Anticholinergic Drugs in the treatment of Parkinson's Disease

Anticholinergic drugs, including Benztropine mesylate, Biperiden, Diphenhydramine, and Trihexyphenidyl, are another important class of medications used to mitigate the motor symptoms of Parkinson’s disease. By using these drugs in the early progression of the disease, the need for Levodopa can be prolonged. While the exact mechanism of action is unknown, it is said that anticholinergic drugs are competitive antagonists of muscarinic receptors; thus, inhibiting disproportionate acetylcholine action from the basal ganglia, specifically involuntary muscle movement. These drugs are taken orally and range from 30-70% bioavailable. After taken, they are rapidly absorbed (with the exception of benztropine mesylate) into the brain and produce a high volume of distribution, then biotransforming via N-dealkylated and hydroxylated metabolites. The drug clearance appears to be low in comparison to hepatic blood flow, which reduces the chances of first pass effect. Excretion of the parent drug and metabolite are through the kidneys. With these things being said, there is very little information on the pharmacokinetic information for anticholinergic drugs[1].

As for dosage, the suggested amount of this class of drugs is between 6-20 mg daily; however, there is a specific anticholinergic phenothiazine compound that is to be taken from 50-600 mg daily. The half life of anticholinergic drugs is between 4 hours to 24 hours, with Diphenhydramine being on the shorter range and Biperiden being on the higher range[1].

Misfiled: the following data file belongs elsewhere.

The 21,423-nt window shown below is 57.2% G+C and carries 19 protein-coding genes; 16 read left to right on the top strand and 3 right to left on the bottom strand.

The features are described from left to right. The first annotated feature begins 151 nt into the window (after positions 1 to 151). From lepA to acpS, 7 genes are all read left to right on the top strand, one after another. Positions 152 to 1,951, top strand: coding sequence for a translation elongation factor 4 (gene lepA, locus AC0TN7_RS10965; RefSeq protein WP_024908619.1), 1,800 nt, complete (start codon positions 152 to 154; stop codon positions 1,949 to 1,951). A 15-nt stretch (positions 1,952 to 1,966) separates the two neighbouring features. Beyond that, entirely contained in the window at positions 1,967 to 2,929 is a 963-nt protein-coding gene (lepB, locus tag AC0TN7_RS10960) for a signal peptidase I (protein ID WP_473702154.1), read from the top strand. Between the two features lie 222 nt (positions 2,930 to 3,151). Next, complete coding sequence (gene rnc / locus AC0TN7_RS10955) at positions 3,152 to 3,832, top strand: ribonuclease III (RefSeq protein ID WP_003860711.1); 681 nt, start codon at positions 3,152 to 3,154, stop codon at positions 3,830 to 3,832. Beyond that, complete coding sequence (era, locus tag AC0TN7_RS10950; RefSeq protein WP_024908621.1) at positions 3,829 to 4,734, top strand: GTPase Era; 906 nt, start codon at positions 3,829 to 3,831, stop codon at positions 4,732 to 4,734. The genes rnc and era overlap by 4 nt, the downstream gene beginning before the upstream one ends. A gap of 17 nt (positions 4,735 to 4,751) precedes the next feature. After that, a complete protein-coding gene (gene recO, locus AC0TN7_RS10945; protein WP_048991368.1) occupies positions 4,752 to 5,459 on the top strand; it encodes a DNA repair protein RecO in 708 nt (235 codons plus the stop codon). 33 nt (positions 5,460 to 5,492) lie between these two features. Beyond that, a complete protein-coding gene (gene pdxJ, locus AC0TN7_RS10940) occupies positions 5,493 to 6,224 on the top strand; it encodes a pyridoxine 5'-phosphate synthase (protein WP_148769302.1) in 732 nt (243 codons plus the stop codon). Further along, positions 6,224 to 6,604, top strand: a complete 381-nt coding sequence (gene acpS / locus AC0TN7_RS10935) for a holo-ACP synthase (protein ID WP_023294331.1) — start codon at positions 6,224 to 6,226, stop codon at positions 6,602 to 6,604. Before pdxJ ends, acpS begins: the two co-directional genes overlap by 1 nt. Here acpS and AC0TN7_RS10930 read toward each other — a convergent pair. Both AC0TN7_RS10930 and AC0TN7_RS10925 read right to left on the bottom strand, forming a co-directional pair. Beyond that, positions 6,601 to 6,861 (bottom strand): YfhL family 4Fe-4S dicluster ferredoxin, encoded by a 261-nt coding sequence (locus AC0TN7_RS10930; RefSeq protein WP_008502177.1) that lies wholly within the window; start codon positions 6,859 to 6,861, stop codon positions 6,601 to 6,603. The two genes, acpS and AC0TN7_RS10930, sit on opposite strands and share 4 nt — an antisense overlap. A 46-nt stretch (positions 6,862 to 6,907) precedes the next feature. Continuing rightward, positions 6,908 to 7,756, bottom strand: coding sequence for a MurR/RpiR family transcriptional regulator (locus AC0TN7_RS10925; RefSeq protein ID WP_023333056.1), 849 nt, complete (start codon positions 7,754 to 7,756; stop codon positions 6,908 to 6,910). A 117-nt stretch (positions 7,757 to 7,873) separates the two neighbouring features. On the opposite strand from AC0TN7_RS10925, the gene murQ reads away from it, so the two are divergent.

Each medication has its own particular side effects; however common adverse effects of anticholinergic drugs include memory problems, drowsiness, constipation, sedation, urinary retention, blurred vision, tachycardia, and delirium. Increased side effects are typically seen in the elderly, when compared with younger adults. As a physical therapist, these are all things to consider, especially when treating your elderly patients. Future studies must be performed to get a better understanding of why elderly patients tolerate this drug less[1].


  1. 1.0 1.1 1.2 Brocks, D. R. Anticholinergic drugs used in Parkinson's disease: An overlooked class of drugs from a pharmacokinetic perspective. J Pharmaceut Sci. August 22, 1999. Accessed November 5, 2018